Gov. Dannel P. Malloy warned that if the $1.6 billion concession package, which includes changes to health care and retirement benefits is not ratified by the state employees, there will be large scale layoffs and spending cuts that will impact the delivery of services.
If 14 of the 15 unions fail to ratify the agreement Malloy reminded reporters Thursday that there will need to be “large scale” layoffs to close the budget gap. Layoffs beyond the 4,700 he announced just days before a tentative agreement was reached May 13.
Those layoffs will reach “well past people employed 10 years or more,” Malloy said. That’s because in order to achieve the savings to balance the budget the spending cuts would eliminate entire programs and with it employees with 20 years or more experience, he said.
And he won’t feel responsible for them if he is forced to make that decision.
“We will lay people off on a large scale for which I will not feel responsible,” Malloy said. “We have done everything in our power to reach agreements with the negotiating team.”
As a show of good faith Malloy rescinded fewer than 200 layoffs notices that had been sent out once a draft agreement was reached with union leadership back in May.
It’s still unclear how the General Assembly will handle the agreement, which won’t be voted on until late June long after it adjourns.
Tim Bannon, Malloy’s chief of staff, said there are a numbers of ways to avoid having the legislature return to bless a ratified agreement. He said they will look to establish a process that takes the two scenarios into consideration as they finish drafting budget implementers. If the $1.6 billion package isn’t ratified he said they will have a process in place to address the budget shortfall before July 1, the start of the new fiscal year.
Meanwhile, early in the ratification process things are not looking as good as they did back in 2009.
Even before the final draft of the negotiated $1.6 billion State Employees Bargaining Agent Coalition concession package had been released last Friday there seemed to be an unorganized Internet campaign aimed at its defeat. Emails and websites were set up in late May calling into question several aspects of the union agreement.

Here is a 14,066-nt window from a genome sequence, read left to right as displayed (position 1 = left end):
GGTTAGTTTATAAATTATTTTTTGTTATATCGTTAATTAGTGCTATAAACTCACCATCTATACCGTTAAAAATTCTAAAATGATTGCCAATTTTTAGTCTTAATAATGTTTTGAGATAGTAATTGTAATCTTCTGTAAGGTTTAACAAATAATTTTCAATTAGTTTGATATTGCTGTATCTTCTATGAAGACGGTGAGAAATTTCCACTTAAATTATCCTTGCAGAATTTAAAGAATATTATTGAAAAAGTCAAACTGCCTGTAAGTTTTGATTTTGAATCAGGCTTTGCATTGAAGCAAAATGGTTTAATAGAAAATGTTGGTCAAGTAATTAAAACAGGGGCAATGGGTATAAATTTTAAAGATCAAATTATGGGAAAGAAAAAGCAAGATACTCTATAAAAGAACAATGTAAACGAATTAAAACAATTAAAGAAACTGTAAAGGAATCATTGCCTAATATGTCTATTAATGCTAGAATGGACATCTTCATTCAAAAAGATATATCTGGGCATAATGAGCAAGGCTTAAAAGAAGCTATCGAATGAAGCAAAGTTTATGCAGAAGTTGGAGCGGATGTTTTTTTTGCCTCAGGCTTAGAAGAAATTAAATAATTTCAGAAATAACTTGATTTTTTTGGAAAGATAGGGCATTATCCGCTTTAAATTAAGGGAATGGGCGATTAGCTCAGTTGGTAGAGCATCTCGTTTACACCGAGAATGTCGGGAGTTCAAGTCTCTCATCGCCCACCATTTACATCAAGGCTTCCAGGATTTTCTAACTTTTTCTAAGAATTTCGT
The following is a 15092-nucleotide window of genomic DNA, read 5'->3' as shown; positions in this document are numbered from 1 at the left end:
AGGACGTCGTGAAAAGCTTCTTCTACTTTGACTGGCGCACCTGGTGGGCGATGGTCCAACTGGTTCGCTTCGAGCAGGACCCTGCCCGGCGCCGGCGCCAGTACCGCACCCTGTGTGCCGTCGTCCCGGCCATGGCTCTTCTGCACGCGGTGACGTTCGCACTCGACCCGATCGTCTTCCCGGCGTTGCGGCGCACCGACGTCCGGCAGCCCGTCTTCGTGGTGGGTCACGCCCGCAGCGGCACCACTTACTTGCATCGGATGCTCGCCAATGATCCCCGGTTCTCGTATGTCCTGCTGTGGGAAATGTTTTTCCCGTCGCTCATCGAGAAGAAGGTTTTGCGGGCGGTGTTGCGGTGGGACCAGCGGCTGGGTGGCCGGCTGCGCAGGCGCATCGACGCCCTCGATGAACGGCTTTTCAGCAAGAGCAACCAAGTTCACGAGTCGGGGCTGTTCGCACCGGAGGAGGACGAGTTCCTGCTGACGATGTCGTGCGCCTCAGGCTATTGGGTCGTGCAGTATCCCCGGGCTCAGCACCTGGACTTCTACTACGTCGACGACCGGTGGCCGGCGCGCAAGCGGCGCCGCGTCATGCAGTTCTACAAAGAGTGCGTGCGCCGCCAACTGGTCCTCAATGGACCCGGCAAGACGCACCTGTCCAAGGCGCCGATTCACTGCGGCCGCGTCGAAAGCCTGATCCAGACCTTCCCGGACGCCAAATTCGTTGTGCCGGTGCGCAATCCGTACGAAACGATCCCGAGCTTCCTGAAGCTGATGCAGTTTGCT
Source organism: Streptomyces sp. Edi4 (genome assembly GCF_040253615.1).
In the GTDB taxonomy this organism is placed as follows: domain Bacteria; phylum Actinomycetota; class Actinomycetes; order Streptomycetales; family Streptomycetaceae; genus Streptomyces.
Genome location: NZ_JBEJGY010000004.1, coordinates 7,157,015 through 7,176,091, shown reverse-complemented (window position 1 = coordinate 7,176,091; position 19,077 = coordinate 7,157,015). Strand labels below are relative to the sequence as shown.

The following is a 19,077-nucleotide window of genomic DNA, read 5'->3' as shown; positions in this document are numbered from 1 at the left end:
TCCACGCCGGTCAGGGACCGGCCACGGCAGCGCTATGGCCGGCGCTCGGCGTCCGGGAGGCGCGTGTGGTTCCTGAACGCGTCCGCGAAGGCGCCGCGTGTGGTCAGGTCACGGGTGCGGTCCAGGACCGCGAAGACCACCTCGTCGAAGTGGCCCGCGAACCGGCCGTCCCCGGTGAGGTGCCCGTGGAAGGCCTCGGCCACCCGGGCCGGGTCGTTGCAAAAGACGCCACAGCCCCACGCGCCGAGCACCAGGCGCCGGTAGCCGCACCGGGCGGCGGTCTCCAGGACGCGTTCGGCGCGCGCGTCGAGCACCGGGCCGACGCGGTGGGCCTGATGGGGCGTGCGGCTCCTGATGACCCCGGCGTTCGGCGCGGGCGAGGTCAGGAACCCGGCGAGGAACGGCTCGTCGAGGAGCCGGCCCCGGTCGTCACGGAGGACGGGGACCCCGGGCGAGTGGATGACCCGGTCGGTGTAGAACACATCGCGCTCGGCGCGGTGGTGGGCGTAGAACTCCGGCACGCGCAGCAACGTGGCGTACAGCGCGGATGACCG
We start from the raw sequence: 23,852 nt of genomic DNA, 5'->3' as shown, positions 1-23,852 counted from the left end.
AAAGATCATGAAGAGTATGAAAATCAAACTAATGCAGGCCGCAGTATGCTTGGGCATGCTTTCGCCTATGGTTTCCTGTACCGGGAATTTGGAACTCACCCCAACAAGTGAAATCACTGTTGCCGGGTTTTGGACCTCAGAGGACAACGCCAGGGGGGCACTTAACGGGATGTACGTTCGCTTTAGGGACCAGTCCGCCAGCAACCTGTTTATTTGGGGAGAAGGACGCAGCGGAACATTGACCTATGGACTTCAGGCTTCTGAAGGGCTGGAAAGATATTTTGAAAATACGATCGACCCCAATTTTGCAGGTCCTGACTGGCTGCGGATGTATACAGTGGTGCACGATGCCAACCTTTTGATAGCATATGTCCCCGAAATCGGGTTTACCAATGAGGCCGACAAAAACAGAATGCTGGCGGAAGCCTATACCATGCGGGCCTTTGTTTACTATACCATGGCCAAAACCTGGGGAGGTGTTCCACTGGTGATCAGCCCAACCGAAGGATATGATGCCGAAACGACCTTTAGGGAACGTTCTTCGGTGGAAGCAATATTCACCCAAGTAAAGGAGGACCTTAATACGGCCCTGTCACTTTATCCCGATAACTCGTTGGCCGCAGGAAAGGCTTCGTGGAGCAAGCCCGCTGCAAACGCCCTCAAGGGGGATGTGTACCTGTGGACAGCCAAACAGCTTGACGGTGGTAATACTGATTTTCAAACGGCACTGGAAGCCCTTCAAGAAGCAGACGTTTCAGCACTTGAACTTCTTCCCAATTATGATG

An email which has been forwarded so much it’s impossible to trace back to its origins asks state employees to vote “no” on the deal because of the health care package and the changes to the retirement system, which don’t become effective until 2022.
Malloy said Thursday afternoon that he’s read the comments from union members on websites asking for an early retirement incentive package and he’s seen the misinformation about health care benefits.
“I have made it clear as a candidate, made it clear since I’ve become governor, that I am not going to pay people to retire and further burden a pension system which at the last Pew analysis was 42 percent funded,” Malloy said. “I’m not going to do it.”
As for the health care portion, which the viral email says forces state employees to give up their traditional health care plans for SustiNet, “nothing could be further from the truth,” Malloy said. “There is no SustiNet offering. Period.”
“There is a great plan of benefits available to state employees,“ Malloy said. “I know some people are envious of that plan but the fact is it remains intact in these negotiations with some savings being found on a limited basis.”
Matt O’Connor, spokesman for SEBAC, said there is a lot of misinformation out there which union leadership is looking to clear up in face-to-face meetings with employees and group meetings like the one being held Saturday at the state Armory.
He said the health care benefits aren’t changing as dramatically as people seem to think and the retirement changes, such as the increase in the retirement age, doesn’t even kick in until 2022. The health care changes — including a move to a value-added health care plan — has some employees up in arms because it requires them to pay an additional $100 per month in premiums and a $350 per person deductible if they fail to attend their annual medical and dental screenings.
O’Connor said he understands the agreement is complex, but these meetings are helping employees understand that leadership had their best interests in mind when the deal was negotiated.
An internal communication the union distributed to its membership helps debunk some of the misconceptions regarding the health care benefits being offered as part of the package.